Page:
As expected, a band of torrential rain has materialized over South Carolina, paving the way for an especially dangerous situation from Saturday afternoon into Sunday. As of midday Saturday, the heaviest rain extended from the south half of the South Carolina coastline northwest across the state to the hilly Uplands region. The swath of intense rain will pivot very slowly in a counterclockwise direction, gradually translating southward over the higher terrain but moving very little near the coastline. This will put the area around Charleston at particular risk of severe flash flooding from Saturday afternoon into Sunday. CoCoRaHS maps show widespread rain totals of 4” – 8” in the Charleston area from 7:00 am EDT Friday to 7:00 am Saturday.
Figure 5. Predicted 15-hour rainfall totals from the HRRR model for the period from 10:00 am Saturday, October 3, to 1:00 am Sunday, October 4. Image credit: NWS/NCEP.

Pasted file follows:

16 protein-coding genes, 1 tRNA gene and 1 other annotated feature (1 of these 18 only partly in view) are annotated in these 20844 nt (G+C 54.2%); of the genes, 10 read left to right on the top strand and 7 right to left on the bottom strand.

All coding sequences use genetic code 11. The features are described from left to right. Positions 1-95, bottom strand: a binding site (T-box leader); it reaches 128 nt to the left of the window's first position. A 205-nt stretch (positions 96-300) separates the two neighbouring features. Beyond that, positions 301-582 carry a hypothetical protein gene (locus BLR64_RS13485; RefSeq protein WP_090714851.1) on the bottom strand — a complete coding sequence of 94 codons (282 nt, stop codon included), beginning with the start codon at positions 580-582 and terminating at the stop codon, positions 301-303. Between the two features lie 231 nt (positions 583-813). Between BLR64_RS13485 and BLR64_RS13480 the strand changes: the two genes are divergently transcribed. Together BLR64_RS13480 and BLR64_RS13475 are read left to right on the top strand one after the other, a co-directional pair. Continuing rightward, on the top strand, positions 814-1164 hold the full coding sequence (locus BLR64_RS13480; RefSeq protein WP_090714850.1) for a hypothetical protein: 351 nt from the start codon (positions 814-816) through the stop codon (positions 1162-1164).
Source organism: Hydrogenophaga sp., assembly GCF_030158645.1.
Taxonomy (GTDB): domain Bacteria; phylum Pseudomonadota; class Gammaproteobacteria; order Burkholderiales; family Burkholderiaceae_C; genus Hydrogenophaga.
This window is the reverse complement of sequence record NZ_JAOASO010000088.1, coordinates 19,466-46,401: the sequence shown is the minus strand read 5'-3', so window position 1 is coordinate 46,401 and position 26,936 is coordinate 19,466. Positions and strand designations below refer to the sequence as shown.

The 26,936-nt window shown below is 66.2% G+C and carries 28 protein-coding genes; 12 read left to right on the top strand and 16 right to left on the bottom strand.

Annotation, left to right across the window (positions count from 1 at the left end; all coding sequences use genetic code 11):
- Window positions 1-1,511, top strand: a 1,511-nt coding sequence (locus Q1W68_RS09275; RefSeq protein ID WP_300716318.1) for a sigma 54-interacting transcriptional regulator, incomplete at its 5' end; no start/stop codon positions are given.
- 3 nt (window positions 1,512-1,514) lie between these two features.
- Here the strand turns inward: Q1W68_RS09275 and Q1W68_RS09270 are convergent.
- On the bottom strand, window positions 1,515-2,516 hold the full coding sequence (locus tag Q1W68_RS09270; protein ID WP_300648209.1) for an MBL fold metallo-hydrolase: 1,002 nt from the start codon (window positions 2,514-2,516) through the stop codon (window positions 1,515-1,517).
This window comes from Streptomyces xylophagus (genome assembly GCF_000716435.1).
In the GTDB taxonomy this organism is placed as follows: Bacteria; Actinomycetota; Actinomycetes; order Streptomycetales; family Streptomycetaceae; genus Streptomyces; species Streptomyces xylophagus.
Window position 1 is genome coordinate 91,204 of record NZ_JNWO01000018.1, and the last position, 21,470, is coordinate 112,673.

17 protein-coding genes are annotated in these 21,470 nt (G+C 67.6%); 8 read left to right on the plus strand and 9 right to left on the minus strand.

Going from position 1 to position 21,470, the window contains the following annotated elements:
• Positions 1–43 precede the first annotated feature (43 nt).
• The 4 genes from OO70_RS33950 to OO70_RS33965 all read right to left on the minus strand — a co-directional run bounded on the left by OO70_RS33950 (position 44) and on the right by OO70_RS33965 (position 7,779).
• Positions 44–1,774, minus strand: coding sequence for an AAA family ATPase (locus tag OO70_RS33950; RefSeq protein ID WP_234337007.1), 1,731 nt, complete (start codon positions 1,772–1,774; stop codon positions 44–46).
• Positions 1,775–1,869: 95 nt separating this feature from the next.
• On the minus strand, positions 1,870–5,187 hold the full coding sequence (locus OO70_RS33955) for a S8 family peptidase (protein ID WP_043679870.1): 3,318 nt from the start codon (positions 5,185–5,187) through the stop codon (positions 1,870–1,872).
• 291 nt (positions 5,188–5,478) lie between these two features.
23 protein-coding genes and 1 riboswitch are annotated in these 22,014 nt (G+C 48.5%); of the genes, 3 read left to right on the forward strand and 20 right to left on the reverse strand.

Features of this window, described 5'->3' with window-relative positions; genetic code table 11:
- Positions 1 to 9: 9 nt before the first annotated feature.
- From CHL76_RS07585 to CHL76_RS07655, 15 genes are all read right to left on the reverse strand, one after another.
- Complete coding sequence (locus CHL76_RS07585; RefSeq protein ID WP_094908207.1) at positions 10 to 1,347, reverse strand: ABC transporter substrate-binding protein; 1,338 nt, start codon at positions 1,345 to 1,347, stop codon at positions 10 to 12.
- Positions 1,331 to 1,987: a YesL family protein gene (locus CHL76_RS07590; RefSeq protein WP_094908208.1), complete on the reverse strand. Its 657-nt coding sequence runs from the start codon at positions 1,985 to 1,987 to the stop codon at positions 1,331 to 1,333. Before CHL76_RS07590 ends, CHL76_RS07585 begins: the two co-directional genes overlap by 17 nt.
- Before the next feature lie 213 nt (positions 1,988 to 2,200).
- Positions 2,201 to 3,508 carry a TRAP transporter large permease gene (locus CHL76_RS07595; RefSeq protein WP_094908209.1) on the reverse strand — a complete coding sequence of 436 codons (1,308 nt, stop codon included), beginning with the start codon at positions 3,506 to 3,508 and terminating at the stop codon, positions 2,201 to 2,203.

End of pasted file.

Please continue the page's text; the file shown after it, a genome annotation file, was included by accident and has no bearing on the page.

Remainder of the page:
The Charleston area has a reasonable chance of beating the all-time three-day rainfall records below, possibly in just a 24-hour period!
North Charleston, SC (CHS)
Records begin in 1938
Downtown Charleston, SC (CXM)
Records begin in 1870
Forecasters are particularly concerned that high-tide cycles in Charleston may coincide with periods of torrential rain, which could produce extreme flash flooding in the city in short order. The Saturday afternoon high tide of 8.2 feet was the highest to occur since Hurricane Hugo in 1989. The next tides will occur in Charleston at 1:34 am and 2:03 pm on Sunday.
Surrounding states are also experiencing heavy rain and flood threats. Mudslides and landslides are possible in the higher terrain of Georgia, South Carolina, and North Carolina. A strengthening of the onshore flow that has persisted for several days over the mid-Atlantic will again raise the risk of significant tidal flooding from Virginia to New Jersey, especially in the Hampton Roads area of Virginia.
Figure 6. GOES-West infrared satellite image covering the Northeast and Central Pacific, taken at 1545Z (11:45 am EDT) Saturday, October 3, 2015. Image credit: CIMMS/SSEC/University of Wisconsin-Madison.
Tropical Storm Oho may threaten Hawaii